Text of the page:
I was just wondering if anyone could recommend a brand of timer for drip irrigation systems. I've been using these Raindrip timers ( http://www.raindrip.com/timers ) for the past couple years and I've spent a small fortune replacing them as they seem to wear out within a single season or don't work to begin with. I'd really like a reliable, battery operated timer - anything with one or two zones would be great. Thanks for your input!
Drip Irrigation Timers
How expensive are the timers you referred to?
I bought the Orbit timers and found them fairly rugged and reliable. The valves wear out over a few years (maybe from leaving them outdoors year round). The newer model is easier to set up and easier to read (big dial for settings and a bigger display to read) but the manifold is not as good as the old all brass model (4 hose manifold). The initial cost is around $50 or less at Home Depot where you get the 4 hose manifold, 4 zone timer, and two valves. Extra valves are around $15 a piece.
Orbit's quick disconnects which looked like a vast improvement over old quick disconnects have proved to be unreliable over time - corrosion sets in which can fuse to the hose or manifold, rubber rings break over time, the shutoff valve can and does get turned sideways so doesn't shut off properly, and finally dragging hoses with quick disconnects can disconnect easily (too easily).
This site shows both styles (new and old) but the prices seem a lot higher than buying locally.
The Raindrip timers I purchased were also from Home Depot. The single zone timers are about $20 - $25 and the dual zone timers were about $40 - $45.
I had all kinds of problems with them - the dual zone timers all had a design flaw that would cause the timer to stop working when I pushed the batteries into its compartment. I figured it had something to do with dislodging or kinking the wires. I bought and took back 4 different timers and had this problem with 3 of them.
I've had much better luck with the single zone timers but I eventually ran into some of the problems you've mentioned such as the shutoff valve getting turned sideways and not shutting off - that's a problem if you go away for a while and come back to a flooded garden.
I also made the mistake of leaving my system plugged in during the winter. It doesn't get very cold here but I guess it was cold enough to ruin at least one of the timers.
I checked out the Orbit timers and they definitely look more rugged than what I have. If I understand correctly though, the Orbit timers hook up to standard garden hoses? That's a slightly different set up from what I have right now. I have a timer attached to a filter and PSI regulator and then directly to 1/2 inch drip irrigation tubing with 1/4 inch lines running off of it. Could the Orbit system be adapted to work with that kind of system?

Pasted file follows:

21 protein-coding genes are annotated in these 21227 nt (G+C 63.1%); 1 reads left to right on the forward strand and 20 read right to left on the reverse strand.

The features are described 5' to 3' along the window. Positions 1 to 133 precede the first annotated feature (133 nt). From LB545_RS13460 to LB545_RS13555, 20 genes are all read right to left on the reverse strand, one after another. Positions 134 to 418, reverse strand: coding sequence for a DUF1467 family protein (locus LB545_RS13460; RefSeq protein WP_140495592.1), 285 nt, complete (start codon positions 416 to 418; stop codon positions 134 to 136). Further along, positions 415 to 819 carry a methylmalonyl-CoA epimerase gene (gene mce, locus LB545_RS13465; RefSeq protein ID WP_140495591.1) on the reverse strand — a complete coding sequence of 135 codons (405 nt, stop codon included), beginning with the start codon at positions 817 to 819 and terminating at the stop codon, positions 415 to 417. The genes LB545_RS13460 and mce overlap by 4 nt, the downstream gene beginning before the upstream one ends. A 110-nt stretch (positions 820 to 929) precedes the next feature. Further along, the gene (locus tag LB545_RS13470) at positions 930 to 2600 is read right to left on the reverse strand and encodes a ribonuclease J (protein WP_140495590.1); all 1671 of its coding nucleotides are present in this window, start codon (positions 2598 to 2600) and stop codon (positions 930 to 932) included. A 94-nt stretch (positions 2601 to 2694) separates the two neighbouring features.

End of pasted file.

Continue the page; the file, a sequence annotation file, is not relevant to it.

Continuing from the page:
Yes, the Orbit timers I showed are for hoses (they have other timers too) but I run all my drip irrigation off these timers.
I have very alkaline soil and water. Causes problems in lots of irrigation, timers, etc. I use soaker hoses, drippers, misters, and some sprinklers mostly on my small lawn areas.
In my small 10' x 14' lean-to type green house I have a mist system. Only used occasinally, which plugs up often because of the alkaline water.
I have several timers, none of which am I very happy with. I have several 4-way hose connectors, which only work for a year or two.
Irrigationn season here is over for this year.
I do think it's important to disconnect timers and remove batteries in the winter. Store them inside. The worst thing that can happen to them is rusted battery terminals
Patti - I definitely agree. That's a lesson I learned the hard way. Or, more accurately, the expensive way.
Rutholive, I noticed an interesting product for your alkaline situation on www.dripworksusa.com (I don't know how to do links). It is called "hard water magnetic water conditioning". It claims to keep the lime or whatever in solution instead of building up in your water system. Thought I would pass this along.
I have a mist system. Only used occasinally, which plugs up often because of the alkaline water.
Somewhere recently someone mentioned this same issue and a recommendation was made to soak the clogged up misters in vinegar. The follow up suggested that the results were excellent.... might be worth a try.... I have a bucket full of drip emitters that are clogged and I'm going to try soaking them all in vinegar one of these days....
Rutholive, I followed my own link (which I didn't know was going to work like that, yay) and just wanted to add, click on magnets on the left side of the page. That's the product for dealing with your problem.